Yes, Virginia, there will be death panels … for insurance companies at least.
Massachusetts, which presaged ObamaCare with its RomneyCare, offers a peek at the future. Already faced with some of the highest health insurance premiums in the nation, this week Gov. Deval Patrick announced the rejection of 235 of 274 insurance companies’ proposed rate increases. The proposed increases ranged from 8 percent to 34 percent.
“For me this is all about jobs and creating conditions in which small businesses will start hiring,’’ Patrick was quoted as saying by the Boston Globe.
The paper also quoted Jay McQuaide, vice president at Blue Cross and Blue Shield of Massachusetts, who countered by saying, “The rates we filed reflect expected medical costs of members buying our products. And we were surprised the disapprovals had no actuarial opinions, suggesting this was an arbitrary decision.’’
Most of the companies whose rates were rejected reported operating losses in 2009.
In an editorial on this topic today, The Wall Street Journal reported that President Obama, speaking at a Democratic National Committee fundraiser in Boston on Thursday night, praised the job Gov. Partick is doing. Obama also said ObamaCare would "end the worst practices of the insurance industry."
The WSJ response: “Such as daring to exist.”
Only government can lose money year after year and continue to exist.
And only those who’ve spent their entire lives in government can’t figure this out.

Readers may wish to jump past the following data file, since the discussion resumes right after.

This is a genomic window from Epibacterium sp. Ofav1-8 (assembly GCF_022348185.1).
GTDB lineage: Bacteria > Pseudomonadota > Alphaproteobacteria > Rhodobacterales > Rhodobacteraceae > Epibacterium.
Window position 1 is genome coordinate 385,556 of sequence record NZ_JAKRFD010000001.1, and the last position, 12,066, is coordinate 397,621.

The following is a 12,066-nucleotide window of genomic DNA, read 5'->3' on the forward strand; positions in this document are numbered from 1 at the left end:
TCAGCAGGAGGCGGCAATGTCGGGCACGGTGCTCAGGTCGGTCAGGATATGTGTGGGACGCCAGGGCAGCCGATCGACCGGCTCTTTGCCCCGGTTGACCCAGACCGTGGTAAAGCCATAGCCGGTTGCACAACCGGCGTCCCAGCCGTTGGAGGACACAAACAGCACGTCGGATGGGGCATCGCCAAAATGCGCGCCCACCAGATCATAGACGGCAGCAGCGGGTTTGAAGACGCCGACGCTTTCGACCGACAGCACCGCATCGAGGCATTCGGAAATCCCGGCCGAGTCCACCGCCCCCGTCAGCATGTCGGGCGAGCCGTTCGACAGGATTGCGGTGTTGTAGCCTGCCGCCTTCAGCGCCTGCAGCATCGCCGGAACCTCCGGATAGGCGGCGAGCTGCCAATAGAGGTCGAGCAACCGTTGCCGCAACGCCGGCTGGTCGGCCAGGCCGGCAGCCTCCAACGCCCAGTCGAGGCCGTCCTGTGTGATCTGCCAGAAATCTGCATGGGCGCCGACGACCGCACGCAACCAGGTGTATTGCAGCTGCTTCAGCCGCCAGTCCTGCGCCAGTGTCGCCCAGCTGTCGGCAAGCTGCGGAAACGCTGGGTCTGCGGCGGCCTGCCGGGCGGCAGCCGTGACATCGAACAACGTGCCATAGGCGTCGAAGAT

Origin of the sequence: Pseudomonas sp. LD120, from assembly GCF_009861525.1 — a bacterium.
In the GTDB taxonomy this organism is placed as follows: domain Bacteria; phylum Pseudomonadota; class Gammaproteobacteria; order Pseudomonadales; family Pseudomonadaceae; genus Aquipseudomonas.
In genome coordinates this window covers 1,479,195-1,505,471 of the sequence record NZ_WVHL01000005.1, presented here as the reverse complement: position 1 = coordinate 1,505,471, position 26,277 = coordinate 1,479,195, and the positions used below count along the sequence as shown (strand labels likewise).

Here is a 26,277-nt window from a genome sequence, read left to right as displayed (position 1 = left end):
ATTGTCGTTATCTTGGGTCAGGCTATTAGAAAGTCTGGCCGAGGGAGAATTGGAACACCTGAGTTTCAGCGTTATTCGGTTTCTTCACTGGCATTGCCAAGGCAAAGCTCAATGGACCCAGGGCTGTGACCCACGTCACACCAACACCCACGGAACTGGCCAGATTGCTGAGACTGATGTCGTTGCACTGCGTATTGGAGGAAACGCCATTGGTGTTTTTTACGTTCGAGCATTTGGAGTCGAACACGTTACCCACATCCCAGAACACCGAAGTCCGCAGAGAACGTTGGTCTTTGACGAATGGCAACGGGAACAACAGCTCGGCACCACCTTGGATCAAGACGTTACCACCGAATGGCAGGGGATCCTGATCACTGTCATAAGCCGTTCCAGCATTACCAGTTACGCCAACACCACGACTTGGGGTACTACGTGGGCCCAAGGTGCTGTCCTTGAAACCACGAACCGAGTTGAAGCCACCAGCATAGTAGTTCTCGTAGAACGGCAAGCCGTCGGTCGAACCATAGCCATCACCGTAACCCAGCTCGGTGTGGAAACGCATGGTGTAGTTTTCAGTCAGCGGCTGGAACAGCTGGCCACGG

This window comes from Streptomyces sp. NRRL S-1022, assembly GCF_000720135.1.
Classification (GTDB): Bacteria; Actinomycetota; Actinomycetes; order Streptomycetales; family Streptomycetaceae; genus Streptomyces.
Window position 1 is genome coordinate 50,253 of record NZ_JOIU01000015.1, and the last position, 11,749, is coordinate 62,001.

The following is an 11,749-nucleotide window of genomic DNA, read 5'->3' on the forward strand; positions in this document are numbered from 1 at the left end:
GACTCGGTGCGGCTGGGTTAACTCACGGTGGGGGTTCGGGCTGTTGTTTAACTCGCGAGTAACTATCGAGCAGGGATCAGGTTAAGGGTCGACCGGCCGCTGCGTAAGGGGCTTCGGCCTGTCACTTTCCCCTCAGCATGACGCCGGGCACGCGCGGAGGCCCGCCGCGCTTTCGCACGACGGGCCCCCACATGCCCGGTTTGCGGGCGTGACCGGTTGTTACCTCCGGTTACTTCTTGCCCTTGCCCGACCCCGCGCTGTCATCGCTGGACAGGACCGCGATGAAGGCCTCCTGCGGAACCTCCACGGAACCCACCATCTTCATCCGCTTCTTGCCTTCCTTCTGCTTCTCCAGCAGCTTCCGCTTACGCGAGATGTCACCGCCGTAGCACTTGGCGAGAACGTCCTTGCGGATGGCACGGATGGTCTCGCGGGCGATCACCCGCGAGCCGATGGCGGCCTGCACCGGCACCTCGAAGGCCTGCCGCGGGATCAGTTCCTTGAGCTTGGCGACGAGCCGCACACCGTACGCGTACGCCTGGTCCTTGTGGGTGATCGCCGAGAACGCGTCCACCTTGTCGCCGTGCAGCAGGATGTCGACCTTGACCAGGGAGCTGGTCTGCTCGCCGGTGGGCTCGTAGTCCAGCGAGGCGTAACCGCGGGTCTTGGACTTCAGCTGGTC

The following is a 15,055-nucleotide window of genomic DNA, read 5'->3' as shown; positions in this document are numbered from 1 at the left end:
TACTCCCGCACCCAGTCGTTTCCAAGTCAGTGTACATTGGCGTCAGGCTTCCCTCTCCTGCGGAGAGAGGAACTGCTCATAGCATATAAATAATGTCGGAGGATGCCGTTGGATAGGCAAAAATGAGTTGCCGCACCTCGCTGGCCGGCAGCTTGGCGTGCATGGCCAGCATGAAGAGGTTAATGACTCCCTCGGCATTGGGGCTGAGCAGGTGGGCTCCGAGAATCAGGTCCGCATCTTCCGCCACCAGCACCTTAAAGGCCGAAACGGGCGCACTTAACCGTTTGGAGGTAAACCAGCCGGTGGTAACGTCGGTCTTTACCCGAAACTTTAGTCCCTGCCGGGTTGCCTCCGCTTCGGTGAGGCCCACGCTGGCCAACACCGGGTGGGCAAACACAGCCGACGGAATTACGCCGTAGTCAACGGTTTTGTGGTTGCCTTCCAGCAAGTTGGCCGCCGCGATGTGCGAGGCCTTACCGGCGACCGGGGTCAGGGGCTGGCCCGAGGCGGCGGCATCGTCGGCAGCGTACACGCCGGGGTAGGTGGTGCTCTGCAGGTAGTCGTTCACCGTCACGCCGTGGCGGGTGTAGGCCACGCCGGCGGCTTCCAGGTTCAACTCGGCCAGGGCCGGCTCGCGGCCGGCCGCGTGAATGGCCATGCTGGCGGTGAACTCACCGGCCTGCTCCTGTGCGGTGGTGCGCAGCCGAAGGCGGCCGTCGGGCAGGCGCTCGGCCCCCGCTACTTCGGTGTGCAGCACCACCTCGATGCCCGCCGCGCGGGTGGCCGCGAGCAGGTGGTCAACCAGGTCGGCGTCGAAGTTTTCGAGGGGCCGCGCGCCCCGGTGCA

After the flap over the big companies taking write-downs as a result of ObamaCare, American Spectator anonymously quoted someone who was in a meeting about ObamaCare with the president and the CEOs of some of those big companies.
"Most of these people (in the Administration) have never had a real job in their lives. They don’t understand a thing about business, and that includes the President," American Spectator quoted a senior lobbyist for one of the companies that announced the charge. "My CEO sat with the President over lunch with two other CEOs, and each of them tried to explain to the President what this bill would do to our companies and the economy in general. First the President didn’t understand what they were talking about. Then he basically told my boss he was lying. Frankly my boss was embarrassed for him; he clearly had not been briefed and didn’t know what was in the bill."
Nobody seemed to know or care what was in the bill. Death panels, perhaps?